I really can't recommend her shop enough - she has a fantastic variety of fabrics and also let me know that she's expanding her collection of solids in the next month or so. My next order is going to contain one of those great Kona color sample cards, too. I know where my birthday money's going.

I have a couple quilt ideas on the back burner, and one of them is a large (6"-ish) patchwork quilt for Delaney's bed. I have slowly been collecting these Little Folks voiles and let me tell you - they are the most fantastic fabrics I've ever felt. Even better than Liberty Tana Lawn, if I may be so bold. ;)

And I want to know how in the world I missed Joel Dewberry's newest collection, Modern Meadow?!?! I haven't immediately loved a line this much in a looong time - I can't wait til it's released!! Does anyone know any details??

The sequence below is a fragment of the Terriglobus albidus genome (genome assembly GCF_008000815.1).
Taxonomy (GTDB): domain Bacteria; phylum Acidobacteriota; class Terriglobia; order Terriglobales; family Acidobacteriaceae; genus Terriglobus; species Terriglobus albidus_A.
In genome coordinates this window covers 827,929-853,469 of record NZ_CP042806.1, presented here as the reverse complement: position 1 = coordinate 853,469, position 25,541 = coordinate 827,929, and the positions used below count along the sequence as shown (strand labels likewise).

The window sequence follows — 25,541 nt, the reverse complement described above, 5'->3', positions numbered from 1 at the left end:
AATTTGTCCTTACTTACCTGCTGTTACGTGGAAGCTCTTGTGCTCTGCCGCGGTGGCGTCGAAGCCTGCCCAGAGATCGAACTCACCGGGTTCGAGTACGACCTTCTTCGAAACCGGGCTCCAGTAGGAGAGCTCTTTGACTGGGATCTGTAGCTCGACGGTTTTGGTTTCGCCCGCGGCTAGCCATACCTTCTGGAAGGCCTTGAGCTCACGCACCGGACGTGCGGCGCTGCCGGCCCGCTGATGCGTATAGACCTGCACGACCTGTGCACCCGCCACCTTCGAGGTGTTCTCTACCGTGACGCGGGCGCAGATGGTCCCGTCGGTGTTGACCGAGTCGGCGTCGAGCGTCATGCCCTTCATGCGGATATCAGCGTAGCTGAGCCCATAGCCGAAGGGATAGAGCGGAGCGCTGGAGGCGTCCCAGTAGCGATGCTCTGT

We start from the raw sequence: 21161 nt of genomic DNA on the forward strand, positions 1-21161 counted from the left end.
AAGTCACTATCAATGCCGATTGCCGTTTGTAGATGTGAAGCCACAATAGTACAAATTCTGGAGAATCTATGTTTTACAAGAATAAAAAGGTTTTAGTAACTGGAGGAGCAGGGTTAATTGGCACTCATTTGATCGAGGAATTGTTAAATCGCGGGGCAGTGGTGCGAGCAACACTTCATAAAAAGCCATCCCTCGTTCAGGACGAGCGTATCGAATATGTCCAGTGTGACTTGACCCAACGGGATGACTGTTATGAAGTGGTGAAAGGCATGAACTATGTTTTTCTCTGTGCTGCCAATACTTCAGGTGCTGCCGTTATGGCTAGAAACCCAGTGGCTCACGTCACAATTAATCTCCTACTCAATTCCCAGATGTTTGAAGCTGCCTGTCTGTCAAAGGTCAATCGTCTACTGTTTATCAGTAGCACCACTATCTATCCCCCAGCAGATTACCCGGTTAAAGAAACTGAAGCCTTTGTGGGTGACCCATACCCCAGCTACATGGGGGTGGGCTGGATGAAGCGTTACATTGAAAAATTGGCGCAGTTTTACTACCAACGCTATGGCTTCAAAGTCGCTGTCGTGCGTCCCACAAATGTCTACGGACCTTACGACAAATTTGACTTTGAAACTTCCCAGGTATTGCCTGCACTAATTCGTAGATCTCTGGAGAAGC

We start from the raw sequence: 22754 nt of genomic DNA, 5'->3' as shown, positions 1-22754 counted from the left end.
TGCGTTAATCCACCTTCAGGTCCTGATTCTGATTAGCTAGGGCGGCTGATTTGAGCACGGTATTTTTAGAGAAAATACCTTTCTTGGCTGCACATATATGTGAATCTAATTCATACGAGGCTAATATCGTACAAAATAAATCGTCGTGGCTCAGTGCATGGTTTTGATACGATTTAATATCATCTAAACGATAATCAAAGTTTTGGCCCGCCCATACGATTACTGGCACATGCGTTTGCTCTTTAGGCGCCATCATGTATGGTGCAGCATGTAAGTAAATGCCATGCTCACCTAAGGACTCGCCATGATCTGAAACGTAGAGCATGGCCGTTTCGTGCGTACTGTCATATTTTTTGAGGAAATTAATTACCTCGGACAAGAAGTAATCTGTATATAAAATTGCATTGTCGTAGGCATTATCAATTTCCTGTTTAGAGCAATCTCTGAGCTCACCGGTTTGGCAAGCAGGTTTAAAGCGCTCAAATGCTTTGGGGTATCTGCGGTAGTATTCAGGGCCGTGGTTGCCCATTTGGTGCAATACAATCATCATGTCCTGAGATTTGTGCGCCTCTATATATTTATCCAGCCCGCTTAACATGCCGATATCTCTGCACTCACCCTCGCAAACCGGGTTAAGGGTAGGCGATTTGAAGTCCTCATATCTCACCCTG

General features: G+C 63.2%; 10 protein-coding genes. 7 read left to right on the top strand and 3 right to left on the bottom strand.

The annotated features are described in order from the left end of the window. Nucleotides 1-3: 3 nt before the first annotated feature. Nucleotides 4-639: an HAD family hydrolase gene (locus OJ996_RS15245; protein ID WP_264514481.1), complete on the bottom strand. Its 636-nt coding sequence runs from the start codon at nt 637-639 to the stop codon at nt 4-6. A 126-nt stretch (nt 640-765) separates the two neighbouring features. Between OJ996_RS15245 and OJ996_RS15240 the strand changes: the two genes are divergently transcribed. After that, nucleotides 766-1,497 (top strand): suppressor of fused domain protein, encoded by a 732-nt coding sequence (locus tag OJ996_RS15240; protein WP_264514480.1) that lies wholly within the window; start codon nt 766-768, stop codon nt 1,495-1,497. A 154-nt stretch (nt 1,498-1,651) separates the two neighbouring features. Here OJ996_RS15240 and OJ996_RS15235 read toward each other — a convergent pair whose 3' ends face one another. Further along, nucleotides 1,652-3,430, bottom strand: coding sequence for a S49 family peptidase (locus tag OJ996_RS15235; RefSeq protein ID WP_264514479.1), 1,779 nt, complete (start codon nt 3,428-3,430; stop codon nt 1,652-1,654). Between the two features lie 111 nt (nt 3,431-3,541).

Wednesday, January 13, 2010

How can we help?

Image from

My heart is broken for the poor people of Haiti. I honestly can't imagine the horror of having an injured or lost child, and I can't imagine the confusion and fear that the sweet babies of that country must be feeling right now.

Image from my dear Rashida

I have been thinking of how we, as a crafting community, can best serve these people who are so desparately in need right now. I know that the necessities, such as food and water, will be provided by organizations much bigger than myself. These things are obviously of utmost importance for survival, but I also think of the children who lost everything they had. All of this to say, I would love to organize a handmade toy drive. I would love to think that we could provide just one small thing to a child to help him or her cope, to help this precious child know that someone out there loves and values them.
Will you join me? I am trying to work out the specifics and come up with a name for this drive (and also a logo if anyone is so inclined ;) ) so give me a day or so to work it out. I'm thinking Handmade Hope to Haiti? Thoughts? I'll be back in touch soon. :)

Saturday, January 9, 2010

A little taste of summer

(a naked little orange after an encounter with a microplane zester)

I have been meaning to share this recipe for ages and finally remembered to take some pictures